This website exists primarily because I have been tinkering with my personal websites since early in 1996 (which makes this something of a tenth anniversary site). After spending a couple of years (1994 & 1995) with my jaw on the floor looking at all the cool stuff on the internet, I decided that I had to jump into the fray and participate as directly as possible to what was going on.
In January of 1996, not long after BHII, a small Web hosting and development company in Southern California, changed their name to GeoCities, I secured my first web space in the SiliconValley neigborhood of that service. For two years I played around with that site, and enjoyed myself immensely while building several iterations of truly bad design.
In mid 1998, I built my first commerical website, for the tattoo and body piercing business I part owned at the time. ’nuff said.
In 2000 I secured my first personal domain name; www.eruditum.org. The development of this website represents the point at which I began to think seriously about information architecture and layout and design, as opposed to previous efforts, where everything was basically as much flashy cool stuff as I could cram in one place. Among these projects was a database of pipe tobacco reviews that I made public and invited people to contribute to.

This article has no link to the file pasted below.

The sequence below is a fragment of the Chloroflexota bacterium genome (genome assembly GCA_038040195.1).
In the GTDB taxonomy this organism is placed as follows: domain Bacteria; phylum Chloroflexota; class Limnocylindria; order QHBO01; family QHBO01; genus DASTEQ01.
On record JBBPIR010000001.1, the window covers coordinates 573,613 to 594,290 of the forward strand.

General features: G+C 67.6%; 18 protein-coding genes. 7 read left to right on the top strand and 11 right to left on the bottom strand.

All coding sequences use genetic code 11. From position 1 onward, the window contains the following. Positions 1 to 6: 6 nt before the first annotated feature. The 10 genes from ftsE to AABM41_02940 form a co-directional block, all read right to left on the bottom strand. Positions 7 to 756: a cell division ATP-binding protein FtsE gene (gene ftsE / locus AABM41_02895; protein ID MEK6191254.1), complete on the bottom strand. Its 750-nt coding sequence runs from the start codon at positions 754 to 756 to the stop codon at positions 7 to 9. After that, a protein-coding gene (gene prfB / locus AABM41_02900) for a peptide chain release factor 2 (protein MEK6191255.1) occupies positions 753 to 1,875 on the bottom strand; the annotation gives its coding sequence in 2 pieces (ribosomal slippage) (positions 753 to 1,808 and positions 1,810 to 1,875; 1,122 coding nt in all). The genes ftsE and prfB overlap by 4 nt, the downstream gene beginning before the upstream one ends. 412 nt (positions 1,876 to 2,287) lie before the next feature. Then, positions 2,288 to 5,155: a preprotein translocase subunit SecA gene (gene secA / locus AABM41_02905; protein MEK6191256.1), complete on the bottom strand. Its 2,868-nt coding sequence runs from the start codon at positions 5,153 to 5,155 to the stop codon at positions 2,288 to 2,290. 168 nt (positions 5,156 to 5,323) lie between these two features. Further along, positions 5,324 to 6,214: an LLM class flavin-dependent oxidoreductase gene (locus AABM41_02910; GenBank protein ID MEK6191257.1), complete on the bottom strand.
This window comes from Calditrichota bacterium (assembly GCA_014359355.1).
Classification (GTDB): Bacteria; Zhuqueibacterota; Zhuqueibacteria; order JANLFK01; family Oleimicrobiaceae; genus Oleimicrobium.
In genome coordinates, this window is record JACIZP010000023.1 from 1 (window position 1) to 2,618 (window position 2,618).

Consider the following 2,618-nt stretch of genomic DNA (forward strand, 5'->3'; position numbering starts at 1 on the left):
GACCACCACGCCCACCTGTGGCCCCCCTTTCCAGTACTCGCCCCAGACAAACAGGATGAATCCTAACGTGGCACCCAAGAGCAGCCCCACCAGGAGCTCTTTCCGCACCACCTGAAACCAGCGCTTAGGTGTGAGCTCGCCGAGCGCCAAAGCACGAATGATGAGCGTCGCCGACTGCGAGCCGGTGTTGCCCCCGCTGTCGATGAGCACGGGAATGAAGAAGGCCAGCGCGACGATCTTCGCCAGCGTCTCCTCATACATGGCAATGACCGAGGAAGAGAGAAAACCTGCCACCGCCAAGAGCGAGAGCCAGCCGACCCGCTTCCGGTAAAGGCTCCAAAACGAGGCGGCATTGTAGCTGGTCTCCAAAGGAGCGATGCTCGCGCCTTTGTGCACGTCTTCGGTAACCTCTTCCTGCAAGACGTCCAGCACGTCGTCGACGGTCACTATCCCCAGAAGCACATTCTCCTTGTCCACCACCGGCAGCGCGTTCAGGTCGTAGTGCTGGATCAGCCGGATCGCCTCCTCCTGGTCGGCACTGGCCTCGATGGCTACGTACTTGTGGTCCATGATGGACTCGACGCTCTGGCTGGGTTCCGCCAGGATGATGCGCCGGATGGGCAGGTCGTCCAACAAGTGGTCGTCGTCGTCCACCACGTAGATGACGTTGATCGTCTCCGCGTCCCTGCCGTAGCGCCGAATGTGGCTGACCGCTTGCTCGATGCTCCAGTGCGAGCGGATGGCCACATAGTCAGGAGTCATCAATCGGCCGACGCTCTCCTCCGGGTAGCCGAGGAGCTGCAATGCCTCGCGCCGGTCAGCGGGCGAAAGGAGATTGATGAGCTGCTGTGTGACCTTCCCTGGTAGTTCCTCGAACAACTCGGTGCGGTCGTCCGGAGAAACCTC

In 2002 the Tobacco Reviews Database was spun off into its own domain, tobaccoreviews.com, and eruditum.org was not updated for a while due to tobaccoreviews taking up all of my free development time.
I spent the next four years tending to my websites and working as a developer, first under contract and later in a more permanent position as the chief web weenie for www.smokingpipes.com.
In 2006, along with everything else in my life, I decided to shake things up a bit and renovate my websites, so to speak. My earlier interest in information architecture, which had been sidelined by the day-to-day realities of running a successful high-load ecommerce site, resurfaced, and I began toying with the idea of developing a network of sites, each atomic enough to stand on their own, but as a whole representing something larger than the sum of their parts.
Currently I am working to bring that idea to fruition.